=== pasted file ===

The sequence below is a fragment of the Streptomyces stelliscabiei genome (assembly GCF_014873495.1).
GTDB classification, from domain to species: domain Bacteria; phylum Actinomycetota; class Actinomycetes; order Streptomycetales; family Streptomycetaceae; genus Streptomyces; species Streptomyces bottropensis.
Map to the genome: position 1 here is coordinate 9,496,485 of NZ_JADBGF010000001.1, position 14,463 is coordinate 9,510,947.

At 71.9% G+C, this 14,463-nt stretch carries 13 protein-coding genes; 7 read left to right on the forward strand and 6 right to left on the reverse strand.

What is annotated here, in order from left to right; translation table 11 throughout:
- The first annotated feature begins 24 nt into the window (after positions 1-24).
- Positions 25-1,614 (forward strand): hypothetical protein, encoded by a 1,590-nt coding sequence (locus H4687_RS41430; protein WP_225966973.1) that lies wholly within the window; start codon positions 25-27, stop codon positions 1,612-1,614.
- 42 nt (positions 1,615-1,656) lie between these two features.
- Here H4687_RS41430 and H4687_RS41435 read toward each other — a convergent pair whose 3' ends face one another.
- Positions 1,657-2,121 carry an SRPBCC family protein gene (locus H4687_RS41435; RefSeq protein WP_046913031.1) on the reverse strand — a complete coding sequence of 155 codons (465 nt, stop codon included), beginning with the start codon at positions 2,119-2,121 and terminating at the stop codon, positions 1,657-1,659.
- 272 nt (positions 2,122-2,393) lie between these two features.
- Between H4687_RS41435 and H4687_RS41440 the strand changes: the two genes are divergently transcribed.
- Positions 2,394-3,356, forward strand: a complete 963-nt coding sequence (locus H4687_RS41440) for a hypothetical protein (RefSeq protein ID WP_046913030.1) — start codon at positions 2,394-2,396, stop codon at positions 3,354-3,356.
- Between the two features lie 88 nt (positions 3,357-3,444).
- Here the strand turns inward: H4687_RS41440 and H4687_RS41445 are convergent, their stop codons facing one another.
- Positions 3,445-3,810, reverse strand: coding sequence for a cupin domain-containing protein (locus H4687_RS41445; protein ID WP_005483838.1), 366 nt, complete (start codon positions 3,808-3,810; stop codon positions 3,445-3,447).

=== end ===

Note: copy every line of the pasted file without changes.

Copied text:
The sequence below is a fragment of the Streptomyces stelliscabiei genome (assembly GCF_014873495.1).
GTDB classification, from domain to species: domain Bacteria; phylum Actinomycetota; class Actinomycetes; order Streptomycetales; family Streptomycetaceae; genus Streptomyces; species Streptomyces bottropensis.
Map to the genome: position 1 here is coordinate 9,496,485 of NZ_JADBGF010000001.1, position 14,463 is coordinate 9,510,947.

At 71.9% G+C, this 14,463-nt stretch carries 13 protein-coding genes; 7 read left to right on the forward strand and 6 right to left on the reverse strand.

What is annotated here, in order from left to right; translation table 11 throughout:
- The first annotated feature begins 24 nt into the window (after positions 1-24).
- Positions 25-1,614 (forward strand): hypothetical protein, encoded by a 1,590-nt coding sequence (locus H4687_RS41430; protein WP_225966973.1) that lies wholly within the window; start codon positions 25-27, stop codon positions 1,612-1,614.
- 42 nt (positions 1,615-1,656) lie between these two features.
- Here H4687_RS41430 and H4687_RS41435 read toward each other — a convergent pair whose 3' ends face one another.
- Positions 1,657-2,121 carry an SRPBCC family protein gene (locus H4687_RS41435; RefSeq protein WP_046913031.1) on the reverse strand — a complete coding sequence of 155 codons (465 nt, stop codon included), beginning with the start codon at positions 2,119-2,121 and terminating at the stop codon, positions 1,657-1,659.
- 272 nt (positions 2,122-2,393) lie between these two features.
- Between H4687_RS41435 and H4687_RS41440 the strand changes: the two genes are divergently transcribed.
- Positions 2,394-3,356, forward strand: a complete 963-nt coding sequence (locus H4687_RS41440) for a hypothetical protein (RefSeq protein ID WP_046913030.1) — start codon at positions 2,394-2,396, stop codon at positions 3,354-3,356.
- Between the two features lie 88 nt (positions 3,357-3,444).
- Here the strand turns inward: H4687_RS41440 and H4687_RS41445 are convergent, their stop codons facing one another.
- Positions 3,445-3,810, reverse strand: coding sequence for a cupin domain-containing protein (locus H4687_RS41445; protein ID WP_005483838.1), 366 nt, complete (start codon positions 3,808-3,810; stop codon positions 3,445-3,447).